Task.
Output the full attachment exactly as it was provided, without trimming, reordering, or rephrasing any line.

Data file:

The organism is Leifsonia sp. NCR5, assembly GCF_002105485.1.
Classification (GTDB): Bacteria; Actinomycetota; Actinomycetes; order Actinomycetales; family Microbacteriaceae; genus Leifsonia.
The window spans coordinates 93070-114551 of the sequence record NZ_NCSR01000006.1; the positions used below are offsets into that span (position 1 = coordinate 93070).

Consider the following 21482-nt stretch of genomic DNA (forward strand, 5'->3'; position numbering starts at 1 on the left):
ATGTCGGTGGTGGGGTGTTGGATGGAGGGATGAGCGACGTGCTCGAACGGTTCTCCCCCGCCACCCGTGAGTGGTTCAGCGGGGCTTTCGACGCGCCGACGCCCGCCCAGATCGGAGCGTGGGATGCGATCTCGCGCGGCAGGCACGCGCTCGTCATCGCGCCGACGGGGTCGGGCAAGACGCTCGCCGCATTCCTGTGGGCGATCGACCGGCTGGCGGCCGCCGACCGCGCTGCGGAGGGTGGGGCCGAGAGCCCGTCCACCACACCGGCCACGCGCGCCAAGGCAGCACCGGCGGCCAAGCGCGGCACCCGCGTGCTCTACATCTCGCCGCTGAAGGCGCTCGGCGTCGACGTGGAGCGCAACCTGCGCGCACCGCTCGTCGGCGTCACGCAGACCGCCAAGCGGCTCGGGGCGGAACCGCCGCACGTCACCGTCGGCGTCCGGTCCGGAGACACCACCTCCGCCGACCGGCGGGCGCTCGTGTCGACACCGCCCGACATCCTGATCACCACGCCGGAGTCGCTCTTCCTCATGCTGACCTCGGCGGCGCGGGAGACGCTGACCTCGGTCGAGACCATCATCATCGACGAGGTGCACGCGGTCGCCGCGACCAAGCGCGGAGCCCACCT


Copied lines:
The organism is Leifsonia sp. NCR5, assembly GCF_002105485.1.
Classification (GTDB): Bacteria; Actinomycetota; Actinomycetes; order Actinomycetales; family Microbacteriaceae; genus Leifsonia.
The window spans coordinates 93070-114551 of the sequence record NZ_NCSR01000006.1; the positions used below are offsets into that span (position 1 = coordinate 93070).

Consider the following 21482-nt stretch of genomic DNA (forward strand, 5'->3'; position numbering starts at 1 on the left):
ATGTCGGTGGTGGGGTGTTGGATGGAGGGATGAGCGACGTGCTCGAACGGTTCTCCCCCGCCACCCGTGAGTGGTTCAGCGGGGCTTTCGACGCGCCGACGCCCGCCCAGATCGGAGCGTGGGATGCGATCTCGCGCGGCAGGCACGCGCTCGTCATCGCGCCGACGGGGTCGGGCAAGACGCTCGCCGCATTCCTGTGGGCGATCGACCGGCTGGCGGCCGCCGACCGCGCTGCGGAGGGTGGGGCCGAGAGCCCGTCCACCACACCGGCCACGCGCGCCAAGGCAGCACCGGCGGCCAAGCGCGGCACCCGCGTGCTCTACATCTCGCCGCTGAAGGCGCTCGGCGTCGACGTGGAGCGCAACCTGCGCGCACCGCTCGTCGGCGTCACGCAGACCGCCAAGCGGCTCGGGGCGGAACCGCCGCACGTCACCGTCGGCGTCCGGTCCGGAGACACCACCTCCGCCGACCGGCGGGCGCTCGTGTCGACACCGCCCGACATCCTGATCACCACGCCGGAGTCGCTCTTCCTCATGCTGACCTCGGCGGCGCGGGAGACGCTGACCTCGGTCGAGACCATCATCATCGACGAGGTGCACGCGGTCGCCGCGACCAAGCGCGGAGCCCACCT